Not to start on the wrong footing but Jimmy Sangster addition to Karnstein Trilogy, is the weaker part of a very good trilogy of films. It doesn’t help that LUST FOR A VAMPIRE is more concerned with titlation. Yes it is playing to the audience but it lacks THE VAMPIRE LOVERS contortion or TWINS OF EVILS sultry menace. Its 1830. A woman is kidnapped. She is murdered and her blood splashed over the corpse of a long dead countess. Then we move to a finishing school in Styria. A mountain retreat. We greet a new student Mircalla (Yutte Stensgaard the cult Danish actress). She is not the only new arrival. Also new to town is visiting author, Richard Lestrange (Michael Johnson). He falls for Mircalla but is unaware that she is actually a vampire.
At this point LUST seems to settle into neutral. Coasting along and ticking off the expected. Carmilla Karnstein is the new arrival. We know this because we are fans and we have followed Hammer’s work. Screenwriter Tudor Gates (yes BARBARELLA, TWINS OF EVIL and THE VAMPIRE LOVERS pen man) slips away from the tighter plots and clever stylish plotting of his translations of the other books. Instead he falls into the audiences desire. Sex, Sex and more Sex. Now I am not a prude. But the lacklustre direction from Sangster really decays the barely passable script. Karnsteins story works best when it intersperse the good and evil narrative with a sprinkle of lesbian sex and sultry seduction. All of this said however, the film can be seen from the prism of a missed chance, a bad good film. A cult film for all those who know great Hammer films but know what has been left behind here. Bookended by two great films, this is a case of watch to complete and not to revere.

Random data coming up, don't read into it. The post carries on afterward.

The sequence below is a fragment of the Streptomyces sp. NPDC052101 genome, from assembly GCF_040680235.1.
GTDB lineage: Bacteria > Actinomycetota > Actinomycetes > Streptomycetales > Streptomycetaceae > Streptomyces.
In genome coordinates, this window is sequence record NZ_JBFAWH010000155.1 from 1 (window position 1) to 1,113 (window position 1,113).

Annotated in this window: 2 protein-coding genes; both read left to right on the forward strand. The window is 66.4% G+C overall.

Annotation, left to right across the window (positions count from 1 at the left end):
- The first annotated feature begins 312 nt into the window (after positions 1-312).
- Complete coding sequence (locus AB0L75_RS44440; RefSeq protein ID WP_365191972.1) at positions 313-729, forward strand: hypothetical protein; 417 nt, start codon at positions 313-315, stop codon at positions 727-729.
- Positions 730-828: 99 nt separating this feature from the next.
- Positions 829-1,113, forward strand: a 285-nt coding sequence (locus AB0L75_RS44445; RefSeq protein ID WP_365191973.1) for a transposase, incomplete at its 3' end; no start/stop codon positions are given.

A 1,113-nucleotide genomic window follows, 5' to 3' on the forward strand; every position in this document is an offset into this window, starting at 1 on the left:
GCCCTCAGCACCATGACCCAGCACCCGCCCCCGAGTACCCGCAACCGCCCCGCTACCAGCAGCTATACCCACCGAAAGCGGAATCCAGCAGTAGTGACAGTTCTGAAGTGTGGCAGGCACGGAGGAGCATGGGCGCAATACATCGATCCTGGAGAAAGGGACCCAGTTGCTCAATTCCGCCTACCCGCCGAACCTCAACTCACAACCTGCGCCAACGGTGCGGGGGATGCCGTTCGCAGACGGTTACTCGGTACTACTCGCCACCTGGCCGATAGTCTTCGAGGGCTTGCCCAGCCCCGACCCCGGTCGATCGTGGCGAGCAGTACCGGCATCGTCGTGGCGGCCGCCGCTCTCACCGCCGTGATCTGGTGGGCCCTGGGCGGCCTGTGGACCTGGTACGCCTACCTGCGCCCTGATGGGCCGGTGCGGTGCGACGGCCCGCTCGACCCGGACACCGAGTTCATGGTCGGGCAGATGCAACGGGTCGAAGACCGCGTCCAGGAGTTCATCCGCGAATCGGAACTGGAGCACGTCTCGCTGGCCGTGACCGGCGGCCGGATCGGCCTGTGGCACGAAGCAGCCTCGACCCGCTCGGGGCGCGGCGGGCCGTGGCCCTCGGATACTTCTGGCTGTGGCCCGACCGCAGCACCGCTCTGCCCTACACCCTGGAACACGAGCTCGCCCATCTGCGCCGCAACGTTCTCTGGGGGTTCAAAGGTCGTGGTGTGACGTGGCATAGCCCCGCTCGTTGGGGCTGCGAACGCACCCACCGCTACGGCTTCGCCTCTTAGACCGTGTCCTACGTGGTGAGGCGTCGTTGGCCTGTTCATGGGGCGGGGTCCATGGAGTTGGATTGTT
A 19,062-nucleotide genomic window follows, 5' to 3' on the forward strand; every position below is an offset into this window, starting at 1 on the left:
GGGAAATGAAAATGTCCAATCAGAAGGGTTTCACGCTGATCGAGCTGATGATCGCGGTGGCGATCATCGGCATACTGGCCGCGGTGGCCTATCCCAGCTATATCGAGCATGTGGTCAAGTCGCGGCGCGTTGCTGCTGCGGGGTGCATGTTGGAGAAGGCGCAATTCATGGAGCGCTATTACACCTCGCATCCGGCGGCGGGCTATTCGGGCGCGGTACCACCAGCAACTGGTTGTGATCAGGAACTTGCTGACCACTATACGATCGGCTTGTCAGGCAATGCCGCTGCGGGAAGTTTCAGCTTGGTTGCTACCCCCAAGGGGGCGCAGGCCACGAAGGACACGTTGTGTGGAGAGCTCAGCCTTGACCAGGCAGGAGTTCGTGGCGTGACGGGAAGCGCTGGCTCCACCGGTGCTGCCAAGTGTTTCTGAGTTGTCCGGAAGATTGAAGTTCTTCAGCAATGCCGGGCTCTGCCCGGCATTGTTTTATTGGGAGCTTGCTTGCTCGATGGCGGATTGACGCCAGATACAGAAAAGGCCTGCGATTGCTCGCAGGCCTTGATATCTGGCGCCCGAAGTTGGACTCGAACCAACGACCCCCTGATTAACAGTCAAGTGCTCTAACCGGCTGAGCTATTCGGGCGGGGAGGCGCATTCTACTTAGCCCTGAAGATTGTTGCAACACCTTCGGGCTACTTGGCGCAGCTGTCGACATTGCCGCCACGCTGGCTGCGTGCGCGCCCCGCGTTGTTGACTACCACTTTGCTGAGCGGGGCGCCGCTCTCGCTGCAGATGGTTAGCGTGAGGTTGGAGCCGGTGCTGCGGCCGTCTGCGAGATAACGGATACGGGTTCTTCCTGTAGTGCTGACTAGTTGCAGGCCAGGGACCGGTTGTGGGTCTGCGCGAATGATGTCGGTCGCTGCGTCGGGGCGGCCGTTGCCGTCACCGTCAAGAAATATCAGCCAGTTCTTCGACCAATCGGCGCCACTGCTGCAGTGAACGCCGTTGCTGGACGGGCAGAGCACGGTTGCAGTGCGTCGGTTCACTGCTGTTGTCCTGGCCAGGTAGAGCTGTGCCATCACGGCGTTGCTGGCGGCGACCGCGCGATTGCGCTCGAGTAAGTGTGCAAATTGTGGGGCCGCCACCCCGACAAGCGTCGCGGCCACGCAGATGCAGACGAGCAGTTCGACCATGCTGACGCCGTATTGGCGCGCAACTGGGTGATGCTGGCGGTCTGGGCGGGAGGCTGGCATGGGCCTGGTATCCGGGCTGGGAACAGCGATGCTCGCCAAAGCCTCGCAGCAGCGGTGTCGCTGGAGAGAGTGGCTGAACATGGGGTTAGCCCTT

- Strange Love: Hammer in 1970
- Script to Screen: To Love a Vampire
- Judy Matheson interview